WWII Bunker Used To Guard Britain's Cliffs Against The Nazis Underwent Amazing Transformation
You've probably seen a lot of amazing home transformations by now, but this one has just leveled things up. For starters, this isn't just your usual old barn turned into a rustic chic home, or a unused garage turned into a cozy apartment. This is a World War II bunker used as a listening post in St. Levan, Cornwall in 1942, transformed into a fully-functioning home.
Take a look!
Located on the cliffs of Land's End in Cornwall, this WWII bunker was used to guard Britain's cliff's against the Nazis and served as a look out. It was also used to navigate pilots, spy on enemy planes, and protect a vital cable tower stationed nearby in Porthcurno.
The secluded dugout is camouflaged under the grass and shrubs making it very difficult to spot.
It was a very dangerous place to be as the Nazis would target any 'sap-heads', as they called these dugouts, to stop them from interfering.
This room was the old air circulation unit used to ventilate the hideout, which was manned 24 hours a day.
The bunker remained untouched for years until Elizabeth Strutton saw the former WW2 bunker in a Penzance estate agent's window.
The bunker was made to stand a bomb attack but apparently not Elizabeth's will to give it one of the most incredible makeovers you'll see today!
After the war, this bunker lay derelict for decades, only used by a farmer for his potatoes. From the outside, it doesn't seem to have changed much, but the interior has undergone a complete transformation.
A former property developer, 42-year-old Strutton, bought the dugout for £143,000 in 2007. When the market crashed, she sold her more marketable home and settle in her 1942 war den. She calls it her paradise.
"It is a magical fortress. You are at the end of the world and living history. You don't know what you're letting yourself in for when you take this kind of thing on, but I know I live in the best place in the world now."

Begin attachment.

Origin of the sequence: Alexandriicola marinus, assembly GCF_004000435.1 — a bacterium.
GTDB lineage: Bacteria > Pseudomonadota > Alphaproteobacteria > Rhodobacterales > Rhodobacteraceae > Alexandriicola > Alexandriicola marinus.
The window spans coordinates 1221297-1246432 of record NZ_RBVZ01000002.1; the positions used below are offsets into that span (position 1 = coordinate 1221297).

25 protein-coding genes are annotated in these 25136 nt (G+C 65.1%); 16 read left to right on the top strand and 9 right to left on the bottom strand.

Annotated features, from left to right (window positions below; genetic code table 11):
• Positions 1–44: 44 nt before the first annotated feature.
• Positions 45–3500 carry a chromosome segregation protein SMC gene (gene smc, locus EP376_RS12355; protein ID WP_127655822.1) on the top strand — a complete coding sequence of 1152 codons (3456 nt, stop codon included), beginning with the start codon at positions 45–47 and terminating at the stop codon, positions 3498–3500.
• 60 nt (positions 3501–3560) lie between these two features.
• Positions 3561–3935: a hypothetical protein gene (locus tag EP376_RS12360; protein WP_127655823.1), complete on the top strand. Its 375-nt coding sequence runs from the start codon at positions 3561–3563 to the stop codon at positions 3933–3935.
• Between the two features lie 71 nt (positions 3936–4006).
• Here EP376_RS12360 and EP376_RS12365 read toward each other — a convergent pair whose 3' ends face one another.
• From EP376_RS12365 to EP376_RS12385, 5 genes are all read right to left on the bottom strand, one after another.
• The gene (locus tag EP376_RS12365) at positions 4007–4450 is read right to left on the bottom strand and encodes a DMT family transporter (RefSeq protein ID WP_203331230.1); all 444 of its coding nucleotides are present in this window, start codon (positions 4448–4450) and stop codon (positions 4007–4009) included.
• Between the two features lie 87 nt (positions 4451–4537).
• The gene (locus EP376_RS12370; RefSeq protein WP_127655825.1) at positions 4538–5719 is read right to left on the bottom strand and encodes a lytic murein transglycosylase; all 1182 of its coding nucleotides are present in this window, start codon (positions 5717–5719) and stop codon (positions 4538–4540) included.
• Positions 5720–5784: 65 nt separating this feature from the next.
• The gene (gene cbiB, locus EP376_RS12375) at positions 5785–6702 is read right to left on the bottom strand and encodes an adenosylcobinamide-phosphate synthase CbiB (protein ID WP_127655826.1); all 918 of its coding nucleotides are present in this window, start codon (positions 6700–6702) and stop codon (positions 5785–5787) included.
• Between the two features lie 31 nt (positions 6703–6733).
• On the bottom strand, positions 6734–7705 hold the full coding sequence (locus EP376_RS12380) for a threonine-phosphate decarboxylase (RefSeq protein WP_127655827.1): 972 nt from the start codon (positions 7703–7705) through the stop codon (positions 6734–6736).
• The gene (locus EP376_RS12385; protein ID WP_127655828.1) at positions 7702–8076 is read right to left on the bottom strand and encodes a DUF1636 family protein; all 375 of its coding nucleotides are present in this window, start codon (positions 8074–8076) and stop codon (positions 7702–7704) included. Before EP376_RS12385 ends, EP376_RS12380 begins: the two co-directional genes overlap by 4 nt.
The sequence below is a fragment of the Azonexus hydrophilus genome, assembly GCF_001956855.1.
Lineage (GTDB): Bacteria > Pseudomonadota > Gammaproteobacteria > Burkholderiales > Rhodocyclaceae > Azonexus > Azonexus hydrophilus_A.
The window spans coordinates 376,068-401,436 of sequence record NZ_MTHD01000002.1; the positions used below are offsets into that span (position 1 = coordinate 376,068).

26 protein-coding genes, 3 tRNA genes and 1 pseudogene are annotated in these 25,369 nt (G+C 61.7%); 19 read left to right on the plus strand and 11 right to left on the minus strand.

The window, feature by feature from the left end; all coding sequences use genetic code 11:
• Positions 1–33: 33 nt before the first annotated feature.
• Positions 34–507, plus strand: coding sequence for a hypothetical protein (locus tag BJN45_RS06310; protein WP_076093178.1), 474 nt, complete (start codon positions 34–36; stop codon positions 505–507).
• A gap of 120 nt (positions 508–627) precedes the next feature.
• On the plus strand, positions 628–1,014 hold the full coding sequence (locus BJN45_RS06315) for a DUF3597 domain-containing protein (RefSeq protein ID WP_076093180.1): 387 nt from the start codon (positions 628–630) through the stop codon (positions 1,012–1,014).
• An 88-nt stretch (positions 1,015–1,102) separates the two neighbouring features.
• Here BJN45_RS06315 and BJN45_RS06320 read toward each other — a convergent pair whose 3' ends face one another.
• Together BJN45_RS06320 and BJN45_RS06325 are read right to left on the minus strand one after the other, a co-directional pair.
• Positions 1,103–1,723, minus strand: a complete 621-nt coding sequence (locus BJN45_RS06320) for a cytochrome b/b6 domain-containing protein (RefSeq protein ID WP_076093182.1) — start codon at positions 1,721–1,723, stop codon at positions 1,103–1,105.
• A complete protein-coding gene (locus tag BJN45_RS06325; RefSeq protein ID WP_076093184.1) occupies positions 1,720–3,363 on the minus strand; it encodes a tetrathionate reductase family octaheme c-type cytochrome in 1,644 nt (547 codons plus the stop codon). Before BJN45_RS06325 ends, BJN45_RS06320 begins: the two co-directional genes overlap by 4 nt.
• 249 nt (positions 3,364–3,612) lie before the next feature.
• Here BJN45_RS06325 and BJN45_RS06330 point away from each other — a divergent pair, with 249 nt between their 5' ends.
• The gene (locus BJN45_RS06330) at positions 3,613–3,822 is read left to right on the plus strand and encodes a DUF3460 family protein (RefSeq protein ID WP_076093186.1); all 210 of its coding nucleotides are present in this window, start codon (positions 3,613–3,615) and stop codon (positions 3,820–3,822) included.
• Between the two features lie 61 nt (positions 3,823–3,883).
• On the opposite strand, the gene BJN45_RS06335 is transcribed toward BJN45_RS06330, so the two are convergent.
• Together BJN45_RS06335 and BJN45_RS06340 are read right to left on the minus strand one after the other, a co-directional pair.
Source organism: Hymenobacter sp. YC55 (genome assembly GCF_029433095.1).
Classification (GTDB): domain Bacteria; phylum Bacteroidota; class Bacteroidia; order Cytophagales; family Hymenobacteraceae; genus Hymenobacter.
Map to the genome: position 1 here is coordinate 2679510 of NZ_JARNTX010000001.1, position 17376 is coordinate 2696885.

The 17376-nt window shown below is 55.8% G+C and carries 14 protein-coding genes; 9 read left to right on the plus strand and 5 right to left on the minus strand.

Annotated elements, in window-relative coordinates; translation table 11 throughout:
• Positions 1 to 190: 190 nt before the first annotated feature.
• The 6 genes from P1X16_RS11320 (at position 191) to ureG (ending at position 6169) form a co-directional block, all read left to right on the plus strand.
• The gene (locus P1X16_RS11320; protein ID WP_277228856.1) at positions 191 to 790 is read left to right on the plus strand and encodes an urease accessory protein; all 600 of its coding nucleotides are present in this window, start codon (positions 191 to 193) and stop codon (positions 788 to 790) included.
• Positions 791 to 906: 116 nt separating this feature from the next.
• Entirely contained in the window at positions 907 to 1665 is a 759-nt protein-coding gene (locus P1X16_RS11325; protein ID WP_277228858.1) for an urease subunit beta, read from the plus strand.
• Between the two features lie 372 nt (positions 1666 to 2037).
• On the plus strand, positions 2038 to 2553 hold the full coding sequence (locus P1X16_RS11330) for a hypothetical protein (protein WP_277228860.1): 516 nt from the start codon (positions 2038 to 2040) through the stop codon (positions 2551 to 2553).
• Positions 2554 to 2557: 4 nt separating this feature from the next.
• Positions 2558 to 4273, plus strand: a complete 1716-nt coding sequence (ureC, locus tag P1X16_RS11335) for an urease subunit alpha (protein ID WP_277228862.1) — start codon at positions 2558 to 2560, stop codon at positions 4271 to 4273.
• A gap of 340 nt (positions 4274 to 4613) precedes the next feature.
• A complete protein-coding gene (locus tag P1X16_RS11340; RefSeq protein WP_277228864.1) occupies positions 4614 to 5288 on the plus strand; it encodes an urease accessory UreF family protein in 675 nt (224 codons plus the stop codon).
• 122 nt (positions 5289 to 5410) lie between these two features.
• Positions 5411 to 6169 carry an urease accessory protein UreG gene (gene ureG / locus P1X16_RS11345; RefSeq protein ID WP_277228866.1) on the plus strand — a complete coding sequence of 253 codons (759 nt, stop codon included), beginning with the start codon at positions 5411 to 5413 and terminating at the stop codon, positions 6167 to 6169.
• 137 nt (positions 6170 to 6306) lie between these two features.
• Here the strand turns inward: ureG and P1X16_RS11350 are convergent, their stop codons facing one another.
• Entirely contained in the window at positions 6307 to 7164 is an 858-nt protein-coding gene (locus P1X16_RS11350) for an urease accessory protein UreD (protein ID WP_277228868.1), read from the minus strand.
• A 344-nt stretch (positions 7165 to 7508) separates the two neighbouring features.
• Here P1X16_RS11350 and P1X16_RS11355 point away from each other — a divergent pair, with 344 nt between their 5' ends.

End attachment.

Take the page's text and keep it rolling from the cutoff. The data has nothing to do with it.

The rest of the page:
The three-bed bungalow has a 23 feet of open plan living area. It has two bathrooms, a wet room as well as a kitchen and lounge. Beyond's Srutton's private drive and vast garden, is an open countryside with a soothing view.
Despite the orange walls, modern lights, and new carpeting, a veteran recognized the layout to be exactly the same.
Men and women probably sat in this room protecting Britain's borders during the war, but today, it is an inviting kitchen complete with all the modern cooking wares.
The living room comes with cable TV!
What was once a probably dark and dingy bunker is now a modern, clean, and stylish home.
And thanks to the nearby Porthcurno BT tower, Strutton gets perfect wireless connection in her historic home.
One of the two bathrooms in the house.
Looking sleek and colorful after the makeover.
A sun vent and satellite on the roof.
The home has purpose-built sun tubes that poke through the sturdy ceiling to let in natural light.
Strutton said that the building process wasdifficult. It took the renovators more than a month to get through the concrete roof to fit an emergency fire sprinkler. And since the whole house is under a three-foot mound of soil, it had to be insulated to curb any damp.
"It hasn't been done before so the builders weren't used to this kind of space. It took much longer and much more money than expected."
It took her five years and costed around £100,000 to shape the bunker into a fully-functioning family home.